ezFlap does additional processing beyond handling mustaches, with rules that are similar (but not identical) to the rules of HTML:

  • Multiple consecutive spaces (or space-like characters) coalesce to a single space.
  • <br/> makes a newline.
  • &lt;, &gt;, and &amp; are replaced with <, >, and &.
  • &nbsp; is replaced with a single space.

Some differences are:

  • With ZML text, the space-like characters at the beginning of each line are stripped.

# Widget


# Builder


# z-constructor

By default, when ezFlap processes a Class Tag, it uses the class' default constructor.

We can instruct ezFlap to use a different constructor by providing the constructor's name in the z-constructor attribute.

For example, if we want to use the Text.rich() constructor of <Text>, we can write:


# Builder


# Comments

When a ZML tag or attribute begins with an underscore - it is considered to be commented out:


# Builder


Regular XML comments are also supported:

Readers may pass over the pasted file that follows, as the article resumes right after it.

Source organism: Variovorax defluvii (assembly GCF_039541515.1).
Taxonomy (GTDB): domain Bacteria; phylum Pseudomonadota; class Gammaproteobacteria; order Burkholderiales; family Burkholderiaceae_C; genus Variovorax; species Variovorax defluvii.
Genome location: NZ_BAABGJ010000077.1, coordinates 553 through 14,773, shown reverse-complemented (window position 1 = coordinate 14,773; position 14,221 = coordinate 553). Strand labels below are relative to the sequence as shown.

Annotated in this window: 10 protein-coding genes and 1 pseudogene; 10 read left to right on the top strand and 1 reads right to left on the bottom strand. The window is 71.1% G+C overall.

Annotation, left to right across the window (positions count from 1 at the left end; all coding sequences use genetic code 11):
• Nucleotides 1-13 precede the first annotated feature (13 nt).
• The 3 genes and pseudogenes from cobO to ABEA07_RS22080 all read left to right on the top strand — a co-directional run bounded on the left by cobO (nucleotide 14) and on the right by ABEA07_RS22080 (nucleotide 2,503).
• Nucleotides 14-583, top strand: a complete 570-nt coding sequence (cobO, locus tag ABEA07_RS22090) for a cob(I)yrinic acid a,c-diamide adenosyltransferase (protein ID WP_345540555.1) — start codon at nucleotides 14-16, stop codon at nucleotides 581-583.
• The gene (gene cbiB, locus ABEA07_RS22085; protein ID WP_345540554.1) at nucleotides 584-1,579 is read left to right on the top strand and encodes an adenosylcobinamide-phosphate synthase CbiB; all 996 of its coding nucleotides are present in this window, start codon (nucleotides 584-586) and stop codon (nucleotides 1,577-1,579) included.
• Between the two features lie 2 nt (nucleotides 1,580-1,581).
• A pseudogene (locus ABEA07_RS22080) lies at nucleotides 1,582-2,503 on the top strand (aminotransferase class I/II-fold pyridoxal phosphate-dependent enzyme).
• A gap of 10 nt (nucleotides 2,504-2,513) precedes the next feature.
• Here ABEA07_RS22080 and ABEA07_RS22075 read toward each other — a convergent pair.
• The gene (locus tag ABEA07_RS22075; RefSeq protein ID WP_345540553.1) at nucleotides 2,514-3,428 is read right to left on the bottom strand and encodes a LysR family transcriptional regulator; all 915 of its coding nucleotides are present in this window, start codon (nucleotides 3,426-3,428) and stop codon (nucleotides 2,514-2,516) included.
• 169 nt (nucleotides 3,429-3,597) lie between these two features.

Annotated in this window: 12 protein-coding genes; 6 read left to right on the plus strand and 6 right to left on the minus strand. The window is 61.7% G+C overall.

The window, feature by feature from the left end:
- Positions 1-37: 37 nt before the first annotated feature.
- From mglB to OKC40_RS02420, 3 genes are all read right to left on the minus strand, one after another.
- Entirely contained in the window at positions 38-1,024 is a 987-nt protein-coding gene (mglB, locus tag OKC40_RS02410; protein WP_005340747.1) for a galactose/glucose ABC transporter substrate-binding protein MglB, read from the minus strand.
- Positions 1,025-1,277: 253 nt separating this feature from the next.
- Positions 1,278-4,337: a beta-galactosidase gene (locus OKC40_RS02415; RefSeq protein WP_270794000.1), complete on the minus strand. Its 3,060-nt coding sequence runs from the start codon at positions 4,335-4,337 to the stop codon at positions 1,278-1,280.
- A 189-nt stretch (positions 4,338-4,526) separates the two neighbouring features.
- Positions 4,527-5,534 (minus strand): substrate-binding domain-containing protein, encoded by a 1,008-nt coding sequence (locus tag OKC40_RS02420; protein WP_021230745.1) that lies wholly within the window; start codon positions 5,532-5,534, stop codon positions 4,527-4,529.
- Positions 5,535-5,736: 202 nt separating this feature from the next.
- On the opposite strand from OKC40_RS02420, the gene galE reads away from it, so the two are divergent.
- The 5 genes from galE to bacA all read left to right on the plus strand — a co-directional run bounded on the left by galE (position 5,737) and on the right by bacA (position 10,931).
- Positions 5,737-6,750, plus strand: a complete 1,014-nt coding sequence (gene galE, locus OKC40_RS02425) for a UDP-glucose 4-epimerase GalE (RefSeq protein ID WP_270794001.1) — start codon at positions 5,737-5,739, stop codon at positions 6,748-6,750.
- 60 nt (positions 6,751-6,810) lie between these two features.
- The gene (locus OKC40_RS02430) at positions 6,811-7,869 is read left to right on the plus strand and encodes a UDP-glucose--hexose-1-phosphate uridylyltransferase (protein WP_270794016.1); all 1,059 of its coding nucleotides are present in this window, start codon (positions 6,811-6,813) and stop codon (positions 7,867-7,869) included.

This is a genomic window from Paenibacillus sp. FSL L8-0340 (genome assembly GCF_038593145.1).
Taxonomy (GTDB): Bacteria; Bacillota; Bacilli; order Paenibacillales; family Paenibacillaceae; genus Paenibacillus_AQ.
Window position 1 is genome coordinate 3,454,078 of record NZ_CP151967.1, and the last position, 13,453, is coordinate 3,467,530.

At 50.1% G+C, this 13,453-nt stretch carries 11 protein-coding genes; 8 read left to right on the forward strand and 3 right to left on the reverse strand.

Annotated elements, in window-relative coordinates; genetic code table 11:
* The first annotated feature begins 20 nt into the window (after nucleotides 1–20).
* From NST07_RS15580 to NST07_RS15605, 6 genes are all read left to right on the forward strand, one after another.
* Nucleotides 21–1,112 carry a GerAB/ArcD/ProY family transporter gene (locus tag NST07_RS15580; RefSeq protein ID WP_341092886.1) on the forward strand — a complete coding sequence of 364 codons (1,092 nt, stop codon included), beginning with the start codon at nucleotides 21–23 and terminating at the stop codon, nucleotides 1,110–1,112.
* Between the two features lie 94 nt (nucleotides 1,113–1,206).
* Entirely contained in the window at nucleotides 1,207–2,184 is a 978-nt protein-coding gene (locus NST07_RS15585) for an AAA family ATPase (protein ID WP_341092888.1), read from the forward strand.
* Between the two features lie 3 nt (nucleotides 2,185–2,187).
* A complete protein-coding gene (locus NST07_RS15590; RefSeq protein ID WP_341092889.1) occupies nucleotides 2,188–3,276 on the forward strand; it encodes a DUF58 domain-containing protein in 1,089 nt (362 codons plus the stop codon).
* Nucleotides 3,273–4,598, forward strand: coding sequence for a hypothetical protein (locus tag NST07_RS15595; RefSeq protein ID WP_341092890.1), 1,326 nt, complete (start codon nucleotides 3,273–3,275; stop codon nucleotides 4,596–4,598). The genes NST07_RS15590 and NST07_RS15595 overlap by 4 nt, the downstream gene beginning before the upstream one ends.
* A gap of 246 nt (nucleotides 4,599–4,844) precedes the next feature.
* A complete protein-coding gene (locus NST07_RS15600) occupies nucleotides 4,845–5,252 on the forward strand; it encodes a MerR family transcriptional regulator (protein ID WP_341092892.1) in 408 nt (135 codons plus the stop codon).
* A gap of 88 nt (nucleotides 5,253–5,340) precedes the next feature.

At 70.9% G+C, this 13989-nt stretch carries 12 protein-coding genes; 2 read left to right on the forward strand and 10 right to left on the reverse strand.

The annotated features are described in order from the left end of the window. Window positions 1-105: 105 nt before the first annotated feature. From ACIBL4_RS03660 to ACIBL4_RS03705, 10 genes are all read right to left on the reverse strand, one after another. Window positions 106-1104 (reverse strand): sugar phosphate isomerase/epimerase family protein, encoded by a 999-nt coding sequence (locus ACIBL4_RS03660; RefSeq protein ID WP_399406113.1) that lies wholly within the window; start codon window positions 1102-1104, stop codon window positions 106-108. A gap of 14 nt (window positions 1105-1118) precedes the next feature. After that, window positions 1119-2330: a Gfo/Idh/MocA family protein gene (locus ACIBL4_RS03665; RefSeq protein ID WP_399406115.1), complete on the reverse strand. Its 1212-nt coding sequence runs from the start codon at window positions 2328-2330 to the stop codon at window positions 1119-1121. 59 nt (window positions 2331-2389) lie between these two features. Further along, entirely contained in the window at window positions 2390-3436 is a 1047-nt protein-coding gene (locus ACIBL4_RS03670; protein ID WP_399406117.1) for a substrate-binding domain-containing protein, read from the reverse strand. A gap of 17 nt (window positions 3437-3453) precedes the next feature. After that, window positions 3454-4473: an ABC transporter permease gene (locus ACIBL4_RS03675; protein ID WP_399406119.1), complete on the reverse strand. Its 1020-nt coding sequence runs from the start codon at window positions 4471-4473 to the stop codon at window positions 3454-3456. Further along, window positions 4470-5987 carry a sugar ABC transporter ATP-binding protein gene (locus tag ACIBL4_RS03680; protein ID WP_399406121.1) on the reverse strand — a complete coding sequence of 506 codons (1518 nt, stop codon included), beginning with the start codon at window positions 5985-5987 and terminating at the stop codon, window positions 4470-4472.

# Builder


# Import Referenced Classes

Remember that all classes referenced from the ZML need to be imported into the file.


These classes are referenced from the generated build() method (i.e. in the .g.dart file), and Dart needs them to be imported in the non-generated class file in order to compile the application.

However, ezFlap itself also relies on these imports when generating the code; it uses analyzer (opens new window) to figure out things like the types of the constructor parameters that are passed in a Class Tag.

Therefore, if a library of a class used in the ZML is not imported - ezFlap will output Cannot find the class corresponding to tag and not generate the .g.dart file.

For example, if we use <Card> but forget to import package:flutter/material.dart:


We get this error: